The Costco Alternative?
Wall Street prefers Wal-Mart.
This article is from the January/February 2006 issue of Dollars and Sense: The Magazine of Economic Justice available at http://www.dollarsandsense.org/archives/2006/0106cervantes.html
This article is from the January/February 2006 issue of Dollars & Sense magazine.
at a 30% discount.
In an April 2004 online commentary, Business Week praised Costco's business model but pointed out that Costco's wages cause Wall Street to worry that the company's "operating expenses could get out of hand." How does Costco compare to low-wage Wal-Mart on overhead expenses? At Costco, overhead is 9.8% of revenue; at Wal-Mart, it is 17%. Part of Costco's secret is that its better paid workers are also more efficient: Costco's operating profit per hourly employee is $13,647; each Wal-Mart employee only nets the company $11,039. Wal-Mart also spends more than Costco on hiring and training new employees: each one, according to Rutgers economist Eileen Appelbaum, costs the company $2,500 to $3,500. Appelbaum estimates that Wal-Mart's relatively high turnover costs the company $1.5 to $2 million per year.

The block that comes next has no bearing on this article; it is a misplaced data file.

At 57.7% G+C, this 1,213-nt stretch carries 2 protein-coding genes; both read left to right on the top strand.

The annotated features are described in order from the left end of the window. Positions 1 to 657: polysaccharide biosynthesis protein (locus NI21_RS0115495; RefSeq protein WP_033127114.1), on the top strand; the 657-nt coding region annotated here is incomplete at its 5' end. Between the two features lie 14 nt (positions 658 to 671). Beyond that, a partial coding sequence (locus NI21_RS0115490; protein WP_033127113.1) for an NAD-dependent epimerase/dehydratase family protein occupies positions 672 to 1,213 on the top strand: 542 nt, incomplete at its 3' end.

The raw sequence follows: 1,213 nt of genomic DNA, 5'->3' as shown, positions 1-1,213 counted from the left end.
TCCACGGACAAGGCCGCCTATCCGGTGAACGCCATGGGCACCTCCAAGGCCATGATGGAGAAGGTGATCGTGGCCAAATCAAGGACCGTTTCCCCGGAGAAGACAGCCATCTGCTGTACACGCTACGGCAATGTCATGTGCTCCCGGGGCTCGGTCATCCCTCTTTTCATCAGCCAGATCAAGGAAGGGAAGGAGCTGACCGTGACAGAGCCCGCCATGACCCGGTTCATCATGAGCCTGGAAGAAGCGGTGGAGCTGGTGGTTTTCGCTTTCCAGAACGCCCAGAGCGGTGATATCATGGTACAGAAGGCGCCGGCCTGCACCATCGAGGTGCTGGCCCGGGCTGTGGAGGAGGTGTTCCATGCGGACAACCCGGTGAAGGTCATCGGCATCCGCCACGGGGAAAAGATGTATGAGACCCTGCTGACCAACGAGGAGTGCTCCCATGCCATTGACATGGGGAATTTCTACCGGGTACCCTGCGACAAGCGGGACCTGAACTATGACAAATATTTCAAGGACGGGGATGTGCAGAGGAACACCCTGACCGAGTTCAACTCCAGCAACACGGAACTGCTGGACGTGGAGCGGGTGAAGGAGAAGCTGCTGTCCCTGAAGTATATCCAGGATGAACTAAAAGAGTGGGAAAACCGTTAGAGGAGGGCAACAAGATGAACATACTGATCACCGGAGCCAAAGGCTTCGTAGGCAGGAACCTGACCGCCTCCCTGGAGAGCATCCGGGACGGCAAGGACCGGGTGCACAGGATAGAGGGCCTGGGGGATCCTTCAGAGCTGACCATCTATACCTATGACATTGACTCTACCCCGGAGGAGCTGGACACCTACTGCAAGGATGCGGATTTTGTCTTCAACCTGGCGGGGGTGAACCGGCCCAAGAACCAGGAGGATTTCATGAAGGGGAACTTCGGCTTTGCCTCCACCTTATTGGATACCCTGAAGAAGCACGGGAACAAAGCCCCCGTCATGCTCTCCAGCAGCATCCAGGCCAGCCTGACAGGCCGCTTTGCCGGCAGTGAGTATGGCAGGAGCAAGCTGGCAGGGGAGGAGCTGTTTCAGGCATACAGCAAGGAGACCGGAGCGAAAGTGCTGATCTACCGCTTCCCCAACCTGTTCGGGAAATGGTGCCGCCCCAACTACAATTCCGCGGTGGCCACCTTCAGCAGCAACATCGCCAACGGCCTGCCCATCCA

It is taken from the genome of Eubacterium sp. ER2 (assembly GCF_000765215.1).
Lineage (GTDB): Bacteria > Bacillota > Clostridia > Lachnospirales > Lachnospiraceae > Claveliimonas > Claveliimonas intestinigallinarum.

Also see What's Good for Walmart... in this issue.
Despite Costco's higher efficiency, Wall Street analysts like Deutsche Bank's Bill Dreher complain that "Costco's corporate philosophy is to put its customers first, then its employees, then its vendors, and finally its shareholders. Shareholders get the short end of the stick." Wall Street prefers Wal-Mart's philosopy: executives first, then shareholders, then customers, then vendors, and finally employees.
|Average Hourly Wage||Percentage of U.S. Workforce in Unions||Employees Covered by Company Health Insurance||Employees Who Leave After One Year|
* Sam's Club is the Wal-Mart unit that competes directly with Costco.
In 2004, Wal-Mart paid CEO Lee Scott $5.3 million, while a full-time employee making the average wage would have received $20,134. Costco's CEO Jim Sinegal received $350,000, while a full-time average employee got $33,280. And Business Week intimates that the top job at Costco may be tougher than at Wal-Mart. "Management has to hustle to make the high-wage strategy work. It's constantly looking for ways to repackage goods into bulk items, which reduces labor, speeds up Costco's just-in-time inventory, and boosts sales per square foot. Costco is also savvier ... about catering to small shop owners and more affluent customers, who are more likely to buy in bulk and purchase higher-margin goods."
Costco's allegedly more affluent clientele may be another reason that its profit per employee is higher than Wal-Mart's and its overhead costs a lower percentage of revenue. However, Costco pays its employees enough that they could afford to shop there. As the Business Week commentary noted, "the low-wage approach cuts into consumer spending and, potentially, economic growth."